From 1975 to 1979, the Khmer Rouge ruled Cambodia. Under their regime, an estimated 1.5 to 3 million people, roughly 25% of Cambodia’s population, were killed in one of modern history’s most gruesome genocides. Today, tourists in Phnom Penh can visit sites like Security Prison 21 (S-21), currently the Tuol Sleng Genocide Museum, and the Killing Fields at Choeung Ek. But should you?
Everyone that I know who has visited Cambodia or knows a bit about history has asked me if I was going to visit the Killing Fields. Since the very beginning of our trip, tuk tuk drivers are constantly offering to take us to the Killing Fields – a very special place, they say, for a negotiable price. I’ve vacillated on this since before the trip, knowing I would have to convince my friend to go to something I’m not even sure I want to see.
In search of a decisive answer, I’ve googled things like “should you visit the Killing Fields” and “are the Killing fields worth seeing.” And my search, (perhaps how you may have found this) was met with a lot of condescending responses from people who think that it’s crucial to visit places like this to truly understand Cambodian history and culture. Some people even went as far as saying that tourists who choose to ignore or deny this part of Cambodian history are doing a disservice to the country and its people.
This irks me for several reasons.
One, it presumes that an entire nation or people should necessarily be defined by the atrocities committed against them and not their devotion to religion, the way they prepare food, the customs with which they interact with each other on a daily basis. I find the fact that these sites are probably visited with more interest and frequency than the National Museum of Cambodia sort of troubling and problematic. It presumes that you can’t appreciate these people unless you’ve seen what horrors they’ve been through, something I find narrow-minded and unfair. Tourists don’t come to the US to visit sites like Sandy Hook – we don’t consider that a necessary part of understanding American people. (Maybe we should, I don’t know.)
Ironically, after writing this, we asked a tuk tuk driver to take us to the Genocide Museum and he misheard us and took us to the National Museum (featured in the photo above). We were okay with that. And may or may not end up going to Prison 21 at all.
These criticisms also suggest that people who don’t have an interest in visiting these horrific places are choosing to ignore the dark period of Cambodia’s history for the sake of a more enjoyable vacation. That if we shield ourselves from this experience, humanity is doomed to repeat these kinds of horrors. By default, this also suggests that visiting a place like that somehow makes one intellectually superior, more aware, and more respectful. And having been to places like Auschwitz and the Anne Frank House, I can tell you, tourists can be insensitive dicks regardless of what their vacation looks like.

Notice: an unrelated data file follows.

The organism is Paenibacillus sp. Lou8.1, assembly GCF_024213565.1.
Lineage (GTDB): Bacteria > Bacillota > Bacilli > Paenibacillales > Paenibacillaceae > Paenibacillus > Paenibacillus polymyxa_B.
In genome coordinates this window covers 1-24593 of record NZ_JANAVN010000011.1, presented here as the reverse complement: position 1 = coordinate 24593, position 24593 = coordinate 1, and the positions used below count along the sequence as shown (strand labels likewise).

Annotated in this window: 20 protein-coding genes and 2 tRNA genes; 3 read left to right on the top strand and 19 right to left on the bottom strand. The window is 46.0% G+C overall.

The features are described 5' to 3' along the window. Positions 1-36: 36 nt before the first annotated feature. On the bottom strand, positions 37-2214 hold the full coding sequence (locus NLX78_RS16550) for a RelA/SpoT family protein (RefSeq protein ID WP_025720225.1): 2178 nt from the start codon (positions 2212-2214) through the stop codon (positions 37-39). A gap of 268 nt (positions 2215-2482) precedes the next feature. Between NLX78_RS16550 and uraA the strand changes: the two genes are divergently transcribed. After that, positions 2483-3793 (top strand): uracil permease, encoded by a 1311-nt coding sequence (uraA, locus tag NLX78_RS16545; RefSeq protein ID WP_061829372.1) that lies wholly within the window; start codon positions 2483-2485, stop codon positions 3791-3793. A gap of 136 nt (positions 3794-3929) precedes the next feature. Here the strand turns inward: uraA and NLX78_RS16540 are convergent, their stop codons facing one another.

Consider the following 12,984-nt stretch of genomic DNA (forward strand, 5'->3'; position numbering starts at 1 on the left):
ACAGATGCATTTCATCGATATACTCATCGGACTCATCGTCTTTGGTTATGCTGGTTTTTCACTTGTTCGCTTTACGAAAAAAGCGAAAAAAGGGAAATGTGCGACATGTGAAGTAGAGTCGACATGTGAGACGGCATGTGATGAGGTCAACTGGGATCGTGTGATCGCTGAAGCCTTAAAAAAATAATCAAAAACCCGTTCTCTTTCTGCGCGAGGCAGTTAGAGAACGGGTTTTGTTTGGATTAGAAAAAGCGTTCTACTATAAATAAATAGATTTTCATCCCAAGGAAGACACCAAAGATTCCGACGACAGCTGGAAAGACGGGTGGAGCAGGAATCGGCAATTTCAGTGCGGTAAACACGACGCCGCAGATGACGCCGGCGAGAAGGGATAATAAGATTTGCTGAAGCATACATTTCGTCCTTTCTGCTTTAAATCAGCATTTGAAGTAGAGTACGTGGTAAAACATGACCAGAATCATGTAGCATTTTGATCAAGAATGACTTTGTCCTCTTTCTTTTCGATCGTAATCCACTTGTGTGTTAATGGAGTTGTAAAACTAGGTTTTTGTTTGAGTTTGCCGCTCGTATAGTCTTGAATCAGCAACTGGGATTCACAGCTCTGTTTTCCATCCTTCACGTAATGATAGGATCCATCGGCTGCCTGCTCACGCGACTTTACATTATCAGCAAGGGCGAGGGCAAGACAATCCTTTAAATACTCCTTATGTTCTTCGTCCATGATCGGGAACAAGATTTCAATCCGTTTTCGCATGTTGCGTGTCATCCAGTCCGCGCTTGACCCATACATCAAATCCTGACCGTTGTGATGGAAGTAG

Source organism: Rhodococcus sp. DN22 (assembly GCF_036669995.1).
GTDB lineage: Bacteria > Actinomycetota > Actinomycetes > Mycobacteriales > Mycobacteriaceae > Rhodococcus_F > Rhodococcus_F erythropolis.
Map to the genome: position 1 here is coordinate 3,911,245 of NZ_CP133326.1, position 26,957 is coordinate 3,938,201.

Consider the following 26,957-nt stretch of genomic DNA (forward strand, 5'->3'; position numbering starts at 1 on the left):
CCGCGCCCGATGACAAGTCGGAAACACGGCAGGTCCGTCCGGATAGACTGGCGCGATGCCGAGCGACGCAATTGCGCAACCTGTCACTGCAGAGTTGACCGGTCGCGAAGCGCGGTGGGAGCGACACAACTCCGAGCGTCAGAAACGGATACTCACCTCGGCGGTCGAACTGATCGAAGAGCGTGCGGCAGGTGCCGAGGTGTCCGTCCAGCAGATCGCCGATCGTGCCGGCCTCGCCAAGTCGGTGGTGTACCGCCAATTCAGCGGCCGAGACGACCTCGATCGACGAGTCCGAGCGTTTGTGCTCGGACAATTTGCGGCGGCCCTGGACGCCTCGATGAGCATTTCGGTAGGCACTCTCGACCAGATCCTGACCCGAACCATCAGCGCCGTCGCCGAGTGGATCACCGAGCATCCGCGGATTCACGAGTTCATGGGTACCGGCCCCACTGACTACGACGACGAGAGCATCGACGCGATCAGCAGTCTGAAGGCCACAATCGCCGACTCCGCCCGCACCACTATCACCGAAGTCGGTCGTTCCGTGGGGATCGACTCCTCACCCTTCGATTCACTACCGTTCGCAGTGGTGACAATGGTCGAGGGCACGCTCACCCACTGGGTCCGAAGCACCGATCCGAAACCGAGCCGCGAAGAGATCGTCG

I refuse to accept that these broad generalizations should guide your decision about whether or not to visit the Cambodian Killing Fields. Though Choeung Ek is now considered a memorial to the victims, it’s not a memorial like those erected in Germany to honor Holocaust victims. It’s not even like Auschwitz, stripped and sterilized of human remains. The Killing Fields are massive graves, littered with human bones, marked by a Buddhist stupa filled with human skulls. It’s a place where human bones, teeth and clothing still make their way to the ground surface when it rains. When you walk around the Killing Fields, you are walking on human remains – the remains of people who were killed with blunt objects to save money on ammo. One of the most photographed sites in Choeung Ek is the Killing Tree, where children had their heads bashed in before getting thrown into a pit with their parents. That’s a tough pill to swallow, even to read about. So to say this is an important memorial that merits visiting doesn’t account for your ability to stomach this kind of scene.
The genocide tribunal tasked with charging those responsible for crimes against humanity was assembled in 2006. In some cases, remains from the Killing Fields are still used as evidence in these trials. So you could argue, it’s less a memorial and more an active crime scene, one extremely difficult to visit.
So should you visit the Killing Fields?
If you’re reading this, perhaps the first mistake you made was going online to answer a question that only you can answer for yourself. What I can tell you is that you shouldn’t let anyone shame you or make you feel inferior for choosing not to, whatever your reasons may be.
You can educate yourself on Cambodia’s dark history and become culturally aware without seeing the product of it firsthand. Are these sights important? Absolutely. Are they impactful and sobering? No doubt. But are they necessary to see? Maybe not. That depends on you.
If you prefer to see Cambodians more for their religion or as skilled artisans instead of as victims of an oppressive genocidal regime, that’s okay too. Enjoy their food, their incredible markets, their traditional dances, and their peaceful temples.